Similarly, for 110S119, 7 QTLs were identified which included two (Qyr.stripe-6AS and Qyr.stripe-6DL) that coincided with previously reported genomic regions and five were novel (Qyr.stripe-3B, Qyr.stripe-7AS, Qyr.stripe-7DL Qyr.stripe-7DS.1, and Qyr.stripe-7DS.2) (Muhammad et al., 2020). Further, all of them explained <10% phenotypic variance suggesting they were minor QTLs and could be important for providing durable resistance.
Identification of favorable alleles for stripe rust resistance is necessary to enhance the cultivars resistance. In the present study, the correlation between stripe rust resistance for different pathotypes and favorable alleles was highly significant and biologically meaningful. In our data, we identified some indigenous lines which were immune (i.e., having 0 disease severity index) to stripe rust resistance. For example, IC111888 (local germplasm) and IC290156 (local germplasm) from NBPGR, New Delhi was found to be immune in 2 races i.e., 238S119 and 46S119; 46S119 and 47S103, respectively. IC111888 and IC290156 had 41 and 37 favorable alleles. It could be concluded that these germplasm lines have relatively few or low identified resistance-associated favorable alleles and therefore showed high disease severity index. This finding will further provide insights for wheat breeders when choosing the diverse parents as a source of rust resistance to breed wheat for the 12 million hectares prone to this disease.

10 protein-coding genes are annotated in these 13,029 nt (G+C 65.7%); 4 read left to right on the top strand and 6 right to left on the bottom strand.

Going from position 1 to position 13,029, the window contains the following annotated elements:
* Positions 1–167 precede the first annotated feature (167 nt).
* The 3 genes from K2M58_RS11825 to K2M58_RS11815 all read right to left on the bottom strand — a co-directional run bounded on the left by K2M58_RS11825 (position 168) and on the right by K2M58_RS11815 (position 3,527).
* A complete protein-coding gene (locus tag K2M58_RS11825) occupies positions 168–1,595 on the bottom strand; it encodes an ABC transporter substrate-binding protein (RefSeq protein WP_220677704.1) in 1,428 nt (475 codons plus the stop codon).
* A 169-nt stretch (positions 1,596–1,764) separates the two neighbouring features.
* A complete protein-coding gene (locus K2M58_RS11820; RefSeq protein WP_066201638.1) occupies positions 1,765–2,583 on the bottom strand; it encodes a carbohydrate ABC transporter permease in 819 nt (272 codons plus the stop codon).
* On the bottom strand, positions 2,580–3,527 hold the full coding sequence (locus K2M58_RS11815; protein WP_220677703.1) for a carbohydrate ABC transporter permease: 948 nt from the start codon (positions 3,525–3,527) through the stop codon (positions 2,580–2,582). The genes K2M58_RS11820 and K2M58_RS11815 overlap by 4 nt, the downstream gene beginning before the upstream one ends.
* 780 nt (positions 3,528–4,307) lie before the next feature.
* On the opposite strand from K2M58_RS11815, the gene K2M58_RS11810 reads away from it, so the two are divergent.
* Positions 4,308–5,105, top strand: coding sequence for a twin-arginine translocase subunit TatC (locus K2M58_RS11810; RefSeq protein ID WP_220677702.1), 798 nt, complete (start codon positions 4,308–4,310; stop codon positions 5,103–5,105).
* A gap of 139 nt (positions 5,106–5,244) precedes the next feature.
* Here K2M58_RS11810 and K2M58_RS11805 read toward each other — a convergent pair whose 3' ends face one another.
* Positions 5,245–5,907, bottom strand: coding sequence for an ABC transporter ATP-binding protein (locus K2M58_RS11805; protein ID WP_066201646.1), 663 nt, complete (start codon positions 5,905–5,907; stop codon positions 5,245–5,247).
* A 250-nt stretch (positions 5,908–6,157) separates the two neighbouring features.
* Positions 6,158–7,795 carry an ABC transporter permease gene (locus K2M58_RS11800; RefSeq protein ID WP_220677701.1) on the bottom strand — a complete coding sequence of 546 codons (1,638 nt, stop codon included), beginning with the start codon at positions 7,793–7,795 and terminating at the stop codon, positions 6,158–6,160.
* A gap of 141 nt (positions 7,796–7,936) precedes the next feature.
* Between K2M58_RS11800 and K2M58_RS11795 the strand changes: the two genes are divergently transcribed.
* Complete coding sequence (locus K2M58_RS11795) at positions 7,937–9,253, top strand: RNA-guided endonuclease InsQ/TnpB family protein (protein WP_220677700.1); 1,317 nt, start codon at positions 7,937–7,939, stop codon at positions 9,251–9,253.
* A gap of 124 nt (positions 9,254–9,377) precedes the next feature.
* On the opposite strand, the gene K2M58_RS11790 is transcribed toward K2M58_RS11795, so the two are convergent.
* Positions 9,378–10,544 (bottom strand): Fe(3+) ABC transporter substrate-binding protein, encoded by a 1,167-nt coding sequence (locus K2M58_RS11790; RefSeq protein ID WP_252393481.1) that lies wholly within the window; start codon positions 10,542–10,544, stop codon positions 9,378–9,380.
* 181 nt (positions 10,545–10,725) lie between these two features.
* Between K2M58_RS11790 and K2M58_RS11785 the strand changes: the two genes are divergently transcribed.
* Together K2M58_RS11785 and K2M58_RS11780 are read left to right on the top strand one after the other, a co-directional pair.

The results of the present investigation showed the value of our diverse genetic resources conserved in Indian National Gene bank. The germplasm lines/landraces found resistant in the present investigation are valuable sources of resistance and can be used to achieve durable and diverse resistance against stripe rust. In the present study, out of the 40 identified QTLs, 20 QTLs were potentially novel for stripe rust resistance. Further, three putative candidate genes associated with these QTLs are expected to play major roles in marker-assisted wheat breeding for stripe rust resistance in wheat. Further, Genomic regions identified in the present investigations have significant associations with stripe rust resistance in Indian wheat germplasm. However, identified QTLs need to be examined for favorable SNP alleles associated with resistance genes so that they can be used in breeding programs.